That said, I like a lot of electronic based music, but not mindless EDM or the like.
    I started doing electronic music back when magnetic tape was still the medium of choice. If an electronic piece was to be included on a program, I always had the tape player center-stage, and I always credited the person who started the tape as a performer. viz.:

    "John Smith and Jane Doe, violins; Mstislav Rostropovich, cello; Joe Sixpack, tape recorder."

    After all, somebody had to push the button.
    Dr H
    -----
    "I have nothing to say, and I am saying it, and that is poetry." -- John Cage

  22. #116
    Registered User
    Join Date
    Nov 2013
    Location
    Cincinnati, OH
    Posts
    152

    Default Re: Electronic Music - It Has No Soul?

    Quote Originally Posted by Beanzy View Post
    For me this highlights how much of the listener is in the process. There are performers who we are drawn to and it's about their skill as a performer in allowing us to project a bond of empathy, we as listeners make it personal and that is a core part of what we need in this type of performance.
    I think you're getting at the heart of the matter which is that cultural priming and expectations are everything in the way we hear music.

    We have these romantic traditions where we associate certain sounds and styles with positive things like "authenticity". These aren't universal, but there are not that many sets of these values that are widely shared.

    When you have them, they work for you on an emotional level in a way that seems like it's bigger than your opinion and should be obvious to other people. But of course, these are mental constructs that are not effective at all if you don't have them, and actually you might have opposite feelings about them if your perspective is different.

    They're like tropes in movies. The horror movie fan like myself is completely engaged and isn't bothered by a cheesy plot twist, and may be genuinely tweaked by old circus imagery (or whatever), whereas someone else may find it stupid and predictable.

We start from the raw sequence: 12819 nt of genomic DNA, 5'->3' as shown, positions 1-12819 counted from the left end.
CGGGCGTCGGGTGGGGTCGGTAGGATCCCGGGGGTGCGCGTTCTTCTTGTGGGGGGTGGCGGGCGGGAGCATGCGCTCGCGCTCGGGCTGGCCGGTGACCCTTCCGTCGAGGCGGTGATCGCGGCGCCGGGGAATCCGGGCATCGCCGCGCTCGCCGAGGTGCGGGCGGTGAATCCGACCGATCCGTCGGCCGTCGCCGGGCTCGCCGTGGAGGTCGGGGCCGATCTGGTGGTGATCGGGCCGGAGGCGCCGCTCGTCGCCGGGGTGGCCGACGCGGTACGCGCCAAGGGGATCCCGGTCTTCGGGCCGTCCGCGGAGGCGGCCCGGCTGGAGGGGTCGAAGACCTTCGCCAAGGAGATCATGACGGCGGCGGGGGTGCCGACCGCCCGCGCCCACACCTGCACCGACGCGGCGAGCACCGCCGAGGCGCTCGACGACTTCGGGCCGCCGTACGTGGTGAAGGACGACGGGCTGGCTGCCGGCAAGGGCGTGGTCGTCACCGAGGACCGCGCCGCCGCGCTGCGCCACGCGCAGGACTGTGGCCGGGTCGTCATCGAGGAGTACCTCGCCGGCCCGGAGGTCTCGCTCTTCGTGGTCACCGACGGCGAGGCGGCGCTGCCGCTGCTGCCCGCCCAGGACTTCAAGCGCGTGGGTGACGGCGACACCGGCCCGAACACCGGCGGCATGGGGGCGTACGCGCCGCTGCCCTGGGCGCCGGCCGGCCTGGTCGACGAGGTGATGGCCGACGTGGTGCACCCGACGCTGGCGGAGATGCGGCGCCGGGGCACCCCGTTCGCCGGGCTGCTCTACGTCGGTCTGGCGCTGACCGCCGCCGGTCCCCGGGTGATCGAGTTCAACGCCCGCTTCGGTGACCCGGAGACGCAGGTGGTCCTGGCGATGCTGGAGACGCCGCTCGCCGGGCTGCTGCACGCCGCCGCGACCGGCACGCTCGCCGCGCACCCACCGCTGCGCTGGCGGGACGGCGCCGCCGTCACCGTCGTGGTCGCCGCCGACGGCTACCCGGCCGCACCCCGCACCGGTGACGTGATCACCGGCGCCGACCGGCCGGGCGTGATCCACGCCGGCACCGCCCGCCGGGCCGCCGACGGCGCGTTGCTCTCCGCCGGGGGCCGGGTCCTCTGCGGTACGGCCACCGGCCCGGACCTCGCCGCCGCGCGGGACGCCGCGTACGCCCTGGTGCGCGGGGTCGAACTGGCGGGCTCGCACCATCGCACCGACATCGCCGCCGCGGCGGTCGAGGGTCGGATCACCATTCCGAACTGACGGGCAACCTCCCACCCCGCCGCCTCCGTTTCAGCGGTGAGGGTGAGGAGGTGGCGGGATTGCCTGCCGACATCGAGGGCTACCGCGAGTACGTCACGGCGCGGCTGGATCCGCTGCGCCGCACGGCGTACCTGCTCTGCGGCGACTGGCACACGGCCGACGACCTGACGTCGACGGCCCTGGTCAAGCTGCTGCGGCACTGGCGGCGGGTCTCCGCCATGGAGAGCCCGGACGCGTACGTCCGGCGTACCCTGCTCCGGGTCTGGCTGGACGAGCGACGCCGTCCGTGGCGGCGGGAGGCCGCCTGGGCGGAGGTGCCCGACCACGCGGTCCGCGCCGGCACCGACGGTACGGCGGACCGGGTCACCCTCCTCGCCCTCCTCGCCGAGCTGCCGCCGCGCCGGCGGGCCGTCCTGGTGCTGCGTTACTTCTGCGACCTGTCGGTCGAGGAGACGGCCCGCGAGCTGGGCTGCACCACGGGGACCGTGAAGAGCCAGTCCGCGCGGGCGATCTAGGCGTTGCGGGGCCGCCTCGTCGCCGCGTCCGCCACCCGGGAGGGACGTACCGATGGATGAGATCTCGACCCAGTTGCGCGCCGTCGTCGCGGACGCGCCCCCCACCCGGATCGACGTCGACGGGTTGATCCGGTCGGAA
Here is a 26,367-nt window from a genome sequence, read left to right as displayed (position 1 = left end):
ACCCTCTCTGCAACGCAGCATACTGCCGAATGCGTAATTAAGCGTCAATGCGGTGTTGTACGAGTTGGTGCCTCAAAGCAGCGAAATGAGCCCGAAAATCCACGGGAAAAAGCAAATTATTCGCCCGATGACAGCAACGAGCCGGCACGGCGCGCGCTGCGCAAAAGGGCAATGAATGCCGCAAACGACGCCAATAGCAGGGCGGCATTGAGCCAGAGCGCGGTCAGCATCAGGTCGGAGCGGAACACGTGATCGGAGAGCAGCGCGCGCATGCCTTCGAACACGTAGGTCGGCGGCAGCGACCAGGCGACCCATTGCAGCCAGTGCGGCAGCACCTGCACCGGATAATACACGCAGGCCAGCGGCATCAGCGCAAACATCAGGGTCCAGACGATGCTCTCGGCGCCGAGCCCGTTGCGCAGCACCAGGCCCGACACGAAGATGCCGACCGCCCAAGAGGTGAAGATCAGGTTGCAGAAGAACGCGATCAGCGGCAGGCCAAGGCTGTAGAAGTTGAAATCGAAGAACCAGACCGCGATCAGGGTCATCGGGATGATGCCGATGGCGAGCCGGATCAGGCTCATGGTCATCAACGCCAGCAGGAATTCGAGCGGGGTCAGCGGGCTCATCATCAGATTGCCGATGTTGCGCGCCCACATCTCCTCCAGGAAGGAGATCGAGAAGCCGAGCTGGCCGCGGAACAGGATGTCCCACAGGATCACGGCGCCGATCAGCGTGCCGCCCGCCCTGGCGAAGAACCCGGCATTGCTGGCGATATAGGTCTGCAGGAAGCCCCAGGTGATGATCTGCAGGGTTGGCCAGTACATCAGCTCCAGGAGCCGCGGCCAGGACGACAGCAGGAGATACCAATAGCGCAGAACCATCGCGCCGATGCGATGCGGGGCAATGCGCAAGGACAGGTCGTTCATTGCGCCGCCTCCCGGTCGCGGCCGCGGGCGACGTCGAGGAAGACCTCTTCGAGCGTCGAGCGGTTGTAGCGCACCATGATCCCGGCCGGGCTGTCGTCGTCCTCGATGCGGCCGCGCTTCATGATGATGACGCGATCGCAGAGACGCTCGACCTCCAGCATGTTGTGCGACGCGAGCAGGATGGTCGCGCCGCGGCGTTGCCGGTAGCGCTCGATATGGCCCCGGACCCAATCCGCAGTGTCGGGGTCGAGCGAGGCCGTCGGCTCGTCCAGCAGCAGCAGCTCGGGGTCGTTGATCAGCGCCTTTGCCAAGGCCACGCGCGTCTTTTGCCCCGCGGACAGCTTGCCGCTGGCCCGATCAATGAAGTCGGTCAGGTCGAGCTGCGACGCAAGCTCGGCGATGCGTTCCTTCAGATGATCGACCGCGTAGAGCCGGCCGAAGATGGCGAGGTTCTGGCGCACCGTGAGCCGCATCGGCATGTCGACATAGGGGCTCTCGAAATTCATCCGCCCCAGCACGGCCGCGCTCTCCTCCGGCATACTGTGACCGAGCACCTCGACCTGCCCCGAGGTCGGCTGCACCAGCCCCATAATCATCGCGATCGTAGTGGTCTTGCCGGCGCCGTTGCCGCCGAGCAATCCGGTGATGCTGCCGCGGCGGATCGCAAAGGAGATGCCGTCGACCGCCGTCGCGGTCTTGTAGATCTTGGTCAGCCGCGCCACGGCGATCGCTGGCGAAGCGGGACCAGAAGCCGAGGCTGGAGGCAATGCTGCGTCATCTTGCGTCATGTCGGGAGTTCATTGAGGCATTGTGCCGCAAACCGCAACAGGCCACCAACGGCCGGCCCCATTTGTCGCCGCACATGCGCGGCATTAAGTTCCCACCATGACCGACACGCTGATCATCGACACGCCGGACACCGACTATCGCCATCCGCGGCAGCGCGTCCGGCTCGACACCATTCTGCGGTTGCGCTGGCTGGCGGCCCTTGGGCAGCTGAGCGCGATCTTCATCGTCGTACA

In the same way, the person that associates a solo acoustic performer and songwriter with a relaxing mood and a way to enjoy some storytelling and some familiar sounds may indeed enjoy hearing lyrics that are little more than a shopping list, or to be more fair, a narrative that speaks to rural or working class values and employs images, rhythms, and phrasing that are known to work in the style.

    The authenticity, of course, is a subjective feeling that is based on the associations that the audience has. It doesn't mean the music itself is authentic or has "soul" or that other music doesn't have those things. And it certainly doesn't mean musical instruments have them. One persons' epitome of authenticity or soul, may be a void of new ideas or creative risk and a feast of low expectations and insultingly fake rural-isms to someone else.

  23. #117
    Gadfly Dr H's Avatar
    Join Date
    Jan 2011
    Location
    Earth
    Posts
    488

    Default Re: Electronic Music - It Has No Soul?

    Quote Originally Posted by allenhopkins View Post
    Electronic music = no soul
    Bluegrass = too fast, nasal vocals
    Old-time = all sounds the same, goes on too long
    Blues = repetitious, full of "posers"
    Folk = outdated, irrelevant, lotsa "kumbayah"
    Country = bad rock w/pedal steel
    Rock = teenage wasteland
    Hip-Hop = no melody, even more "posers"
    Classical = pretentious, un-involving
    Celtic = inbred, exclusionist, mostly sounds the same
    Jazz = obscure, self-indulgent
    Polka = words fail me

    Music that I play = tasteful, interesting, sparkling, original, inventive, involving, memorable

    I just must have somethin' all those other musicians lack...
    Best response I've seen.
    Dr H
    -----
    "I have nothing to say, and I am saying it, and that is poetry." -- John Cage

  24. The Following 2 Users Say Thank You to Dr H For This Useful Post:


  25. #118

    Default Re: Electronic Music - It Has No Soul?

    If you enjoy watching robots dance...

  26. #119
    Pittsburgh Bill
    Join Date
    Apr 2013
    Location
    PA
    Posts
    625
    Blog Entries
    1

    Default Re: Electronic Music - It Has No Soul?

    Not true! Not just anyone cand do it. It is a skill in it's self. I just don't want to do it as it doesn't appeal to me. But, either does chopping chords. Not wrong or right, just what provides you with enjoyment.
    Keith Edward Coleman A style, oval hole Mandola
    Stiver A style (eagerly awaiting spring 2020 arrival)
    Weber Gallatin A Mandola "D hole"
    Kentucky KM-950
    Harley Benton A style (Spare canoe paddle)
    Rogue 100A (current campfire tool)

  27. #120

    Default Re: Electronic Music - It Has No Soul?